Summary (Magill's Literary Annual 1991-2005)
The lives of nineteenth and twentieth century Russian writers are as fascinating as the poems and novels they wrote and as enigmatic as the nation they inhabited. Fyodor Dostoevski’s own soul was torn by the same explosive spiritual dynamics that brought the Karamazov family to murder and salvation. Leo Tolstoy’s battle against serfdom and autocracy had the epic scale of Voyna i mir (1865-1869; War and Peace, 1886). Aleksandr Solzhenitsyn steeled his opposition to the Soviet state during years of government oppression as multilayered as the structure of V kruge pervom (1968; The First Circle, 1968). Little wonder the lives of these writers attract both Russian and non-Russian biographers.
Vladimir Nabokov is the latest to offer biographers a life as rich as his writing. Nabokov is a rarity indeed: an author who has written classic novels in two languages. Born in 1899, Nabokov matured with the twentieth century. Truly its child, his life intersected with two cataclysmic revolutions, the 1917 Bolshevik coup d’etat in Russia and the 1933 Nazi ascendancy in Germany. Similarly, his art interwove numerous modern concepts, especially the twentieth century’s fascination with the idea of consciousness and the shaping of empirical reality by perception.
Brian Boyd’s Vladimir Nabokov: The Russian Years studies the first forty years of Nabokov’s life and works. Though Nabokov left Russia at age twenty in 1919, after the Red Army’s defeat of the White forces, Boyd’s subtitle is not inaccurate. Nabokov wrote in Russian while he studied in England and later lived in Russian emigre’ communities in Berlin and Paris. He wrote about the life of Russian e’migre’s and the continuing impact of prerevolutionary history, which the Marxists and Leninists were convinced they had undone, upon the lives and consciousness of all Russians. Boyd ends the volume with Nabokov’s flight to the United States in 1940 to escape the war in Europe; Nabokov understood that if he were to make a living in America as a writer, he would have to write in English. Only then did his years stop being Russian.
Boyd extensively studies Nabokov’s family background and youth. Vladimir was born on April 23, 1899, in St. Petersburg, the first child of Vladimir Dmitrievich and Elena Ivanovna. His father was a prominent lawyer and politician, well-known for advocating liberal principles even as Czar Nicholas II’s government grew more conservative. His mother was a keen observer of the rich cultural life of St. Petersburg. Vladimir lived a comfortable existence in a stimulating world. The family spent winters in the city and summers at a country estate; his parents employed a succession of tutors who schooled Vladimir in French and English as well as Russian and who introduced him to the arts.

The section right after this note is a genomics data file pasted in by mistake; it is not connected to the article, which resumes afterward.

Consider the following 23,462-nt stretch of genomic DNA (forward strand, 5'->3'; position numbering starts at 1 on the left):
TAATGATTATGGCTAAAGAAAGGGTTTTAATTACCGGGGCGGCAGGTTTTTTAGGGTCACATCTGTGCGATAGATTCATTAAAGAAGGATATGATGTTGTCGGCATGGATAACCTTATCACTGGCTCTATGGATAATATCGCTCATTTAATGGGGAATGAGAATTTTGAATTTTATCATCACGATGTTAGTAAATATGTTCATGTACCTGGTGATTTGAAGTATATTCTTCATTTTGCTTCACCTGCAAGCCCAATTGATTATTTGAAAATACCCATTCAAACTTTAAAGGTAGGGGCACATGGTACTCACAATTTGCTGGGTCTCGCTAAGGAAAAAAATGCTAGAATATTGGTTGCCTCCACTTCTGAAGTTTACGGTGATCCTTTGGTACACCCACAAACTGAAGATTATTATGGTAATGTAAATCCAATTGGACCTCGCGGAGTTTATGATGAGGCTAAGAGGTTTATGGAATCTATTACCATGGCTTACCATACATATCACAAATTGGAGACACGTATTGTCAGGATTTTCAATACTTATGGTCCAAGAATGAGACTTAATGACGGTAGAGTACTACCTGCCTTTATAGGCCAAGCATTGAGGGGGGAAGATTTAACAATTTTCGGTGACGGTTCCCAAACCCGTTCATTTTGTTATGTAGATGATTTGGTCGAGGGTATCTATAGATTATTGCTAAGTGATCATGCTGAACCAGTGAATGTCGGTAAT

Vladimir’s privileged upbringing provided the leisure to cultivate the art of living. By age ten he was an avid butterfly collector. The hobby engaged him passionately all his life, as a topic for scientific and aesthetic inquiry. As an adolescent he learned chess and delighted in creating chess problems; later, as a writer he explored the analogy between the intricacies of the chessboard and the novel. He read voraciously the classic literary works in three languages from his father’s library; on his mother’s tea table he found the latest poetry of St. Petersburg’s flourishing Symbolist poets. They became his heroes. At age fifteen he wrote his first poem, in the style of the Symbolists’ lyrical apprehension of emotional life. A year later Vladimir experienced his first love affair with Valentina Shulgin; he recorded his passion in a series of poems to his “Lyussya.” Though his love for her ebbed, his passion for poetry did not. He experimented with the metrical patterns of every important poet from Alexander Pushkin, the father of Russian verse, to Andrei Bely, the most innovative Symbolist.
Young Vladimir remained surprisingly aloof from the political upheavals that marked his youth: the 1905 Rebellion, the Great War beginning in 1914, the October Revolution of 1917. His father did not: He served in the Duma, Russia’s attempt at legislative government; he was exiled for Opposing conservative reforms; and he helped found the Constitutional Democratic party, which tried to replace the autocracy with a Western-style limited monarchy. Vladimir Dmitrievich supported the Provisional Government which succeeded Nicholas II in 1917; when the Bolsheviks overthrew the Provisional Government, he took his family to the Crimea and held a position with the White government there; when the Red Army overwhelmed the Crimea, he led his family into exile. Though young Vladimir observed these upheavals from a distance, he did absorb his father’s earnestly defended political principles: respect for the individual, hatred of anti-Semitism, contempt for ideology, and tolerance for diversity.
The Nabokov family settled in London; Elena sold her jewels for Vladimir’s tuition at the University of Cambridge. He enrolled at Trinity College, ostensibly to study European history and literature. Already well-read in these areas, he devoted most of his time to writing poetry in Russian. He wrote late into the night, chain-smoking and drinking coffee, to keep the muse awake. Adopting the pen name Sirin, Nabokov submitted his verse to Russian literary journals newly sprung up in several European capitals to serve the thousands of White Russians who had fled Bolshevik Russia. While he wrote verse, his...
(The entire section is 2258 words.)
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